July 22, 2008
The Machine of Dry Hair
On the First Things blog recently, a photo of this (presumably hotel-room) sign from China appeared:
The machine of dry hair only last about 12 minutes. If you keep on using it not to stop, It will be destroyed.
What’s more, the machine of dry hair can only use it for making hair dry and for dry skin. Using it dry the clothes is forbidden.
If you can not use it correctly, The machine is destroyed, and you must pay for it by the price!
I grew up in Japan in the 1950s and 60s, and signs and printed instructions like this were a regular source of delight and wonder. Delight at the surprising and humorous manglings of the English language by those who wanted to communicate to English speakers—and apparently hoped to profit by it. And wonder that they did not consult a native English speaker but valiantly forged on with grammar and lexicon in hand.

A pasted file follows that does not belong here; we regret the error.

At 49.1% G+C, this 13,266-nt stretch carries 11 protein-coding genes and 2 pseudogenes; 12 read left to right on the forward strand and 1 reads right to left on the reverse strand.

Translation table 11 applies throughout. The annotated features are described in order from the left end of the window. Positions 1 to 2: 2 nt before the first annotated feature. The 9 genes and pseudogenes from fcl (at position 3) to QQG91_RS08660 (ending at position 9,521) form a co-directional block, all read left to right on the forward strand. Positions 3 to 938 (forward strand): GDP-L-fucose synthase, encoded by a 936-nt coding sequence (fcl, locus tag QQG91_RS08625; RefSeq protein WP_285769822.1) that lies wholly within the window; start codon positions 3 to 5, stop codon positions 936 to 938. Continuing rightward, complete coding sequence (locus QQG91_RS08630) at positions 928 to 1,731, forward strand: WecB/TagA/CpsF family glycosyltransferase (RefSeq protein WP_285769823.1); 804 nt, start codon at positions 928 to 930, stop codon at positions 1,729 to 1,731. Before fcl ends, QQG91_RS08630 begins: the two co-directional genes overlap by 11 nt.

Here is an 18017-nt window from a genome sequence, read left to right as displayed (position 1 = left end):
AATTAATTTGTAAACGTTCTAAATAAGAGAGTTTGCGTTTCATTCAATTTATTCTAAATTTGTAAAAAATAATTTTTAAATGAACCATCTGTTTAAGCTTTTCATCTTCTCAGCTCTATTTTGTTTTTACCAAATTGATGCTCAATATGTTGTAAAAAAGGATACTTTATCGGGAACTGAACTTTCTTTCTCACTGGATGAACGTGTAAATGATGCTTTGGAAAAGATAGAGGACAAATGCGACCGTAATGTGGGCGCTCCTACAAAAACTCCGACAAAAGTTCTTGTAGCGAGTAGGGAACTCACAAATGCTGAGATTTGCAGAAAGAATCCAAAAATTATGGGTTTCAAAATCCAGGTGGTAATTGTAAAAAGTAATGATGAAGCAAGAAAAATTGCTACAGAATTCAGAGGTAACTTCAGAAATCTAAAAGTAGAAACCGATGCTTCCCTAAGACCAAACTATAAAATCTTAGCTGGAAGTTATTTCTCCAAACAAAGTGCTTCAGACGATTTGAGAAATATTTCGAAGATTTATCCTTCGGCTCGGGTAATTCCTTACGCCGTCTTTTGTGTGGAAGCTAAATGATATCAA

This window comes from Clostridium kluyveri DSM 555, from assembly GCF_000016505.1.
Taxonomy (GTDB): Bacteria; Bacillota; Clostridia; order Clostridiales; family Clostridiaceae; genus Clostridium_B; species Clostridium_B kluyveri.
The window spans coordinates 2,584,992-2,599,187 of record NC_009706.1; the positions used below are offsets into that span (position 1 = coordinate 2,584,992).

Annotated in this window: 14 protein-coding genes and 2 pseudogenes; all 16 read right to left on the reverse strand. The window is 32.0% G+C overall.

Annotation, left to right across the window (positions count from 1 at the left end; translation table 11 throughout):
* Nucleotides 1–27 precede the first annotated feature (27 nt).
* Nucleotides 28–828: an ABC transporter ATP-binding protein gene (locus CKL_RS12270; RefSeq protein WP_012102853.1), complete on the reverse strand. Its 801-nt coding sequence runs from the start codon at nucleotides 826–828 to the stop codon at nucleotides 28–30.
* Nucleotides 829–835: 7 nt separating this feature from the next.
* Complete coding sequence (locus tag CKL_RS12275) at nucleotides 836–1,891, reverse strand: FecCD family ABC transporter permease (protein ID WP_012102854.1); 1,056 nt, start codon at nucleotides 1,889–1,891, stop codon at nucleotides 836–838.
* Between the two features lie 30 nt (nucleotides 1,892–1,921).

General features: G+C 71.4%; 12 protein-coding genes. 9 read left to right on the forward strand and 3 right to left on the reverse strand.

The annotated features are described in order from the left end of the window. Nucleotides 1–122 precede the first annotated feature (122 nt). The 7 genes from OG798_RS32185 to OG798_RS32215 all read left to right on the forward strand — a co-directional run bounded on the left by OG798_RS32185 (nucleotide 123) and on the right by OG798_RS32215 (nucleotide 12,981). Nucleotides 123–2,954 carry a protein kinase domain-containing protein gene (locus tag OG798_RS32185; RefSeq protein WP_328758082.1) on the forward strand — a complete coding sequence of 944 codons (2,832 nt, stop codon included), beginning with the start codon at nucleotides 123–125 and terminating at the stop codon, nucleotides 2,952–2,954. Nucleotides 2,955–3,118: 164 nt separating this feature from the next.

Decades later, it's the computerized translation program that puts the fun in the transmission. I still get a kick out of these signs. And I know enough to realize that my own occasional attempts at translating my thoughts into foreign languages have probably been the source of just as much amusement. But you know what? We need editors even when writing in our own language. Even when the author is an editor. As our Chinese translator would have it, the book of dry text only last about 12 minutes. If you can not write it correctly, The reader is destroyed, and you must pay for it by the price! Thanks!*
*And thanks to my blog editor, Dave Zimmerman, for his helpful suggestions for improvements!